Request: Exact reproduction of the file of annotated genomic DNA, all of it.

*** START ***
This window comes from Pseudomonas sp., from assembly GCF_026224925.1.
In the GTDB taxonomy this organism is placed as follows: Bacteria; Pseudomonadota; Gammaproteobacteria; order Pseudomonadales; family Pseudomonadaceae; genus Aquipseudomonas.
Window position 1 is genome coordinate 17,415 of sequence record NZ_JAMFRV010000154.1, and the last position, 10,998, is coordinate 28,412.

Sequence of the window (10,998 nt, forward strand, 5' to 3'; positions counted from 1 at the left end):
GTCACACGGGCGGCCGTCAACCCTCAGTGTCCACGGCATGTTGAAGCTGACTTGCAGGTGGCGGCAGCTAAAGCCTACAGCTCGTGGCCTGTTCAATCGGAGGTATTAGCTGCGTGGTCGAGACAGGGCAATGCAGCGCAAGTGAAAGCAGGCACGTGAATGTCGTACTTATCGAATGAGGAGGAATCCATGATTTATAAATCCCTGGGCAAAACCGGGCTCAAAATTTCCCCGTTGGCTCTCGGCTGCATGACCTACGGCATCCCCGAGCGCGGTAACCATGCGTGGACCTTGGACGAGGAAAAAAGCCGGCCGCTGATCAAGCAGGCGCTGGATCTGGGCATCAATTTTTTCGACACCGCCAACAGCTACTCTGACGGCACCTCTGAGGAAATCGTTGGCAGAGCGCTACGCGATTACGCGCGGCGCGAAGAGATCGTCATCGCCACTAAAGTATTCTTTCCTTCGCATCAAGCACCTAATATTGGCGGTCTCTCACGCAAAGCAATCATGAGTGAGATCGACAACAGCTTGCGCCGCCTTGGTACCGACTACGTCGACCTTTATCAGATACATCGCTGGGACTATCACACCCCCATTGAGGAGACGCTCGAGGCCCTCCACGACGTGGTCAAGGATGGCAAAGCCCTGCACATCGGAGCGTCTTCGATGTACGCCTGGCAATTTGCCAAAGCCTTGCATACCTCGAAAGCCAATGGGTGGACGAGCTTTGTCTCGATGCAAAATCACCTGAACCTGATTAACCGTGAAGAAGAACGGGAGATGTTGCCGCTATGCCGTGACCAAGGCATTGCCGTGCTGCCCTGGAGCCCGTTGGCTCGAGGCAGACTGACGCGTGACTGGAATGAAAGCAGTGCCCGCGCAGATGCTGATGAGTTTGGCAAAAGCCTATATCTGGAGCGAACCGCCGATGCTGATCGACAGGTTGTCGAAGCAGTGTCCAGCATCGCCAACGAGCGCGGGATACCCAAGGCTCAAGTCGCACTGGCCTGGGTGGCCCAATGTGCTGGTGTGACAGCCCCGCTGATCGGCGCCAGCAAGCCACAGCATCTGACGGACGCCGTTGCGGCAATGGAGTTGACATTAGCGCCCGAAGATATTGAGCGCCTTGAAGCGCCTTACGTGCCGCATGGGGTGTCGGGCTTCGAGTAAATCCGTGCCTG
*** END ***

This window comes from Pseudomonas sp., from assembly GCF_026224925.1.
In the GTDB taxonomy this organism is placed as follows: Bacteria; Pseudomonadota; Gammaproteobacteria; order Pseudomonadales; family Pseudomonadaceae; genus Aquipseudomonas.
Window position 1 is genome coordinate 17,415 of sequence record NZ_JAMFRV010000154.1, and the last position, 10,998, is coordinate 28,412.

Sequence of the window (10,998 nt, forward strand, 5' to 3'; positions counted from 1 at the left end):
GTCACACGGGCGGCCGTCAACCCTCAGTGTCCACGGCATGTTGAAGCTGACTTGCAGGTGGCGGCAGCTAAAGCCTACAGCTCGTGGCCTGTTCAATCGGAGGTATTAGCTGCGTGGTCGAGACAGGGCAATGCAGCGCAAGTGAAAGCAGGCACGTGAATGTCGTACTTATCGAATGAGGAGGAATCCATGATTTATAAATCCCTGGGCAAAACCGGGCTCAAAATTTCCCCGTTGGCTCTCGGCTGCATGACCTACGGCATCCCCGAGCGCGGTAACCATGCGTGGACCTTGGACGAGGAAAAAAGCCGGCCGCTGATCAAGCAGGCGCTGGATCTGGGCATCAATTTTTTCGACACCGCCAACAGCTACTCTGACGGCACCTCTGAGGAAATCGTTGGCAGAGCGCTACGCGATTACGCGCGGCGCGAAGAGATCGTCATCGCCACTAAAGTATTCTTTCCTTCGCATCAAGCACCTAATATTGGCGGTCTCTCACGCAAAGCAATCATGAGTGAGATCGACAACAGCTTGCGCCGCCTTGGTACCGACTACGTCGACCTTTATCAGATACATCGCTGGGACTATCACACCCCCATTGAGGAGACGCTCGAGGCCCTCCACGACGTGGTCAAGGATGGCAAAGCCCTGCACATCGGAGCGTCTTCGATGTACGCCTGGCAATTTGCCAAAGCCTTGCATACCTCGAAAGCCAATGGGTGGACGAGCTTTGTCTCGATGCAAAATCACCTGAACCTGATTAACCGTGAAGAAGAACGGGAGATGTTGCCGCTATGCCGTGACCAAGGCATTGCCGTGCTGCCCTGGAGCCCGTTGGCTCGAGGCAGACTGACGCGTGACTGGAATGAAAGCAGTGCCCGCGCAGATGCTGATGAGTTTGGCAAAAGCCTATATCTGGAGCGAACCGCCGATGCTGATCGACAGGTTGTCGAAGCAGTGTCCAGCATCGCCAACGAGCGCGGGATACCCAAGGCTCAAGTCGCACTGGCCTGGGTGGCCCAATGTGCTGGTGTGACAGCCCCGCTGATCGGCGCCAGCAAGCCACAGCATCTGACGGACGCCGTTGCGGCAATGGAGTTGACATTAGCGCCCGAAGATATTGAGCGCCTTGAAGCGCCTTACGTGCCGCATGGGGTGTCGGGCTTCGAGTAAATCCGTGCCTG